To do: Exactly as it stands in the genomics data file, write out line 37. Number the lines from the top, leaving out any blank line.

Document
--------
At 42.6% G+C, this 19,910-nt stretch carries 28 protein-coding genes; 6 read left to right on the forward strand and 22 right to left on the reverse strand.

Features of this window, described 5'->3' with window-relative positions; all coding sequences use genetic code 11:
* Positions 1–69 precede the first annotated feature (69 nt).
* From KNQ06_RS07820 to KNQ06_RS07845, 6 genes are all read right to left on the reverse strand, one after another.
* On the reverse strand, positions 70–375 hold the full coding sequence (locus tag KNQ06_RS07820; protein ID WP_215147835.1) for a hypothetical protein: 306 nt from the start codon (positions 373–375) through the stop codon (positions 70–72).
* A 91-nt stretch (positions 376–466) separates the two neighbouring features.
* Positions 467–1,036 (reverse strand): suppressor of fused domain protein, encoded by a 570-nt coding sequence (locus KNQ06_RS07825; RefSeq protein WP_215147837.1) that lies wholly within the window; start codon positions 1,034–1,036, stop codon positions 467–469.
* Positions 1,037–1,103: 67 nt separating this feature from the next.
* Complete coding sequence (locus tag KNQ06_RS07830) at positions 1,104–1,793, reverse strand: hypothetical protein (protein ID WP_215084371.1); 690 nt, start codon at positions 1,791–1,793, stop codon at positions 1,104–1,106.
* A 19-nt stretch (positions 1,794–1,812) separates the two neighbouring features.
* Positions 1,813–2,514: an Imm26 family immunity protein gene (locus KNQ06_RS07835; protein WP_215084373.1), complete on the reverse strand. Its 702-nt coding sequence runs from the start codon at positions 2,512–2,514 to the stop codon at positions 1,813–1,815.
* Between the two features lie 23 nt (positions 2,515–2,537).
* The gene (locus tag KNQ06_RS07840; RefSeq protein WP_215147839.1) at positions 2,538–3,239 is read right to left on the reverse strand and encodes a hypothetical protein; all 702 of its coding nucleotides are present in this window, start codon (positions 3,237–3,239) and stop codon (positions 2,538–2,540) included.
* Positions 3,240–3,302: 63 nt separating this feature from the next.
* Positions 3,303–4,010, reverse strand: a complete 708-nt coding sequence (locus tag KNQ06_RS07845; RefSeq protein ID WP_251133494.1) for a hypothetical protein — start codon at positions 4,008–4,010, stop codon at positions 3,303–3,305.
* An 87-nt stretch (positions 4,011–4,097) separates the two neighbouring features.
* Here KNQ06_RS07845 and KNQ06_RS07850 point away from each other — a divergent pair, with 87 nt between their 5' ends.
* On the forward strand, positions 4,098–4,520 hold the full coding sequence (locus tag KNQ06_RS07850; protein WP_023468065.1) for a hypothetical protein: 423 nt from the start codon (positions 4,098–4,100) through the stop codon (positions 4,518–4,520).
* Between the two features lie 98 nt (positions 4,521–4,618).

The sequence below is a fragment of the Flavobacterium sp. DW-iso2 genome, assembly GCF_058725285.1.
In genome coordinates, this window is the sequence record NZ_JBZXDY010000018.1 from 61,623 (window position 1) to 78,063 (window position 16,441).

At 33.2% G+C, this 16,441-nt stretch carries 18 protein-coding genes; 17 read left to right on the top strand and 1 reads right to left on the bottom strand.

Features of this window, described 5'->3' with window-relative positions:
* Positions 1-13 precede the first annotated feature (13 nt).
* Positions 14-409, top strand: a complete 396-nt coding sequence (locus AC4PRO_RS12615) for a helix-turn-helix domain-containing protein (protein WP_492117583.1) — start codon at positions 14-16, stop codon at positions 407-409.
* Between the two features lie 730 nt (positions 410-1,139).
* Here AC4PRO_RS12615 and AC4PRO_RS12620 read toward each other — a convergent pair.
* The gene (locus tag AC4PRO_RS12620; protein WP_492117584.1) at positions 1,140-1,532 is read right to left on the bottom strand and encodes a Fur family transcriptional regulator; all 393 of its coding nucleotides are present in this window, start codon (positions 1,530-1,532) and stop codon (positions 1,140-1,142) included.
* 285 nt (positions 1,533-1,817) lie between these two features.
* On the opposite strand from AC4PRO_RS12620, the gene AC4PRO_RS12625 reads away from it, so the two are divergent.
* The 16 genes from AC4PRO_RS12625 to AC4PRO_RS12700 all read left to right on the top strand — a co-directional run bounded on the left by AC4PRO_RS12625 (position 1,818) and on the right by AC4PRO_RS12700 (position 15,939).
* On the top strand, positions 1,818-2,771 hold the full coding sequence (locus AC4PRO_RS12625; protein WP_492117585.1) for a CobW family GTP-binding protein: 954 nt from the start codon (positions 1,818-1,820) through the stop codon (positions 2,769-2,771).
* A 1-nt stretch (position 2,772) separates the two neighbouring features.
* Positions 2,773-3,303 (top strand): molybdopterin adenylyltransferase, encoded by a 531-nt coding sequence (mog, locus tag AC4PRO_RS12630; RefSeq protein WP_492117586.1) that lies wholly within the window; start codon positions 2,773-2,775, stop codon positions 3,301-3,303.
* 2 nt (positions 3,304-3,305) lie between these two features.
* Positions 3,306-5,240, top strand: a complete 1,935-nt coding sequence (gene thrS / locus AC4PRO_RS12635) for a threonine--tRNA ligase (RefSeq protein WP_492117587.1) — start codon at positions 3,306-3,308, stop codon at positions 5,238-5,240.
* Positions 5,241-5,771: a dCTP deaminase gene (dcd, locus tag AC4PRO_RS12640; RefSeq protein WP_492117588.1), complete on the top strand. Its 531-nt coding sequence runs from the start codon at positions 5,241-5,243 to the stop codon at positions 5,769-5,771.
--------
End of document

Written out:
* Positions 5,241-5,771: a dCTP deaminase gene (dcd, locus tag AC4PRO_RS12640; RefSeq protein WP_492117588.1), complete on the top strand. Its 531-nt coding sequence runs from the start codon at positions 5,241-5,243 to the stop codon at positions 5,769-5,771.